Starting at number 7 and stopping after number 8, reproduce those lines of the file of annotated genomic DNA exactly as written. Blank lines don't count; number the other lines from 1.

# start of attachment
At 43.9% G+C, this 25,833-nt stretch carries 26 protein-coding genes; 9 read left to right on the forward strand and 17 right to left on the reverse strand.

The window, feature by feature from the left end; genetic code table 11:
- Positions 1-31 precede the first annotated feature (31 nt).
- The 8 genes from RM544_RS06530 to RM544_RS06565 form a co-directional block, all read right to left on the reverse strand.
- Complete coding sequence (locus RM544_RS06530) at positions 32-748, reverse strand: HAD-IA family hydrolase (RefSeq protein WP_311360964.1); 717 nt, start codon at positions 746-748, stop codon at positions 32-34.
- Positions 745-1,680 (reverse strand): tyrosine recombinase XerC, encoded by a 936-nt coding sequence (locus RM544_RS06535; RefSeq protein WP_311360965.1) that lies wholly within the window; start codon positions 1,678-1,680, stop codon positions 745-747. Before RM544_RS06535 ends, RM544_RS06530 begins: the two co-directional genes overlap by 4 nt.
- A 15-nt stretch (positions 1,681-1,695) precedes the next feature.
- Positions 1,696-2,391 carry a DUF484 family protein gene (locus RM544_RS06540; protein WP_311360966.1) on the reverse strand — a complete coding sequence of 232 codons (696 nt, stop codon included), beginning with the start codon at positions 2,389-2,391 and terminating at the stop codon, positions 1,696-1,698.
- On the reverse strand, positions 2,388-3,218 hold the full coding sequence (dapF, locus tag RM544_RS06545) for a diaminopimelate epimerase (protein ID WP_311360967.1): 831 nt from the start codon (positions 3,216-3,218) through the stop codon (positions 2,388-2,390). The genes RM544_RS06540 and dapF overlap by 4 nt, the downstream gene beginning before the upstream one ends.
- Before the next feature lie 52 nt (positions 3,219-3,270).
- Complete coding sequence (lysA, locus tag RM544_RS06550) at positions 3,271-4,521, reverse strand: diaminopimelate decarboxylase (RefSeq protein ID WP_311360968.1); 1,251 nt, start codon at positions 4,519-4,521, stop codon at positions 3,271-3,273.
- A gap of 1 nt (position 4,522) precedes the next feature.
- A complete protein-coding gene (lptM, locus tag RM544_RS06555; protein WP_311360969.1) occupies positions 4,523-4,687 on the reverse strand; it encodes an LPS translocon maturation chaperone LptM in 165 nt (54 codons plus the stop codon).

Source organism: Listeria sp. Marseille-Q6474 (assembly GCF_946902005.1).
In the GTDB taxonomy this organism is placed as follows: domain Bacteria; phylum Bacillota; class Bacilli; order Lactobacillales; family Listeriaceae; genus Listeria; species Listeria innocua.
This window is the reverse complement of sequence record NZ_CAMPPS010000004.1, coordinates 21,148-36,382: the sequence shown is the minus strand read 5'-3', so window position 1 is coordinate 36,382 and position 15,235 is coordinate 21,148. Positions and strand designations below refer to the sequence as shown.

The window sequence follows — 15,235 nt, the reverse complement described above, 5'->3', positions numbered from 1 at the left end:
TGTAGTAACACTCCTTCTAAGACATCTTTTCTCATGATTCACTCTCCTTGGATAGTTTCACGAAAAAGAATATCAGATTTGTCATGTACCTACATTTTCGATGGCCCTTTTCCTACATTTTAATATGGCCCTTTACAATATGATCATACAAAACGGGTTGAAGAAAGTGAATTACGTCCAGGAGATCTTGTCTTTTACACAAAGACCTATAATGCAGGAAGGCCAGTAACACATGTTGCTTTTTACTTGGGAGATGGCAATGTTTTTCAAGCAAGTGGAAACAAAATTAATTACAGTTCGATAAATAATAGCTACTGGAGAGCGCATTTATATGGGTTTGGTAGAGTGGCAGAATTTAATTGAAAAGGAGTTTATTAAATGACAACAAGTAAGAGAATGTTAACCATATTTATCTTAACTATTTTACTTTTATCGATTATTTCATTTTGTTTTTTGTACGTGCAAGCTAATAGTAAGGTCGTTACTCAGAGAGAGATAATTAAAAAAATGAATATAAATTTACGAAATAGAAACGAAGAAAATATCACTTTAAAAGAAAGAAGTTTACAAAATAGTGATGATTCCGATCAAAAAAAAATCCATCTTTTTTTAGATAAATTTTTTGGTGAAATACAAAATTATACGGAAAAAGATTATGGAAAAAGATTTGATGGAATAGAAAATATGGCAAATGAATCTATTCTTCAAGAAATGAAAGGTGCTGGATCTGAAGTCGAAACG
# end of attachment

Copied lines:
- A 15-nt stretch (positions 1,681-1,695) precedes the next feature.
- Positions 1,696-2,391 carry a DUF484 family protein gene (locus RM544_RS06540; protein WP_311360966.1) on the reverse strand — a complete coding sequence of 232 codons (696 nt, stop codon included), beginning with the start codon at positions 2,389-2,391 and terminating at the stop codon, positions 1,696-1,698.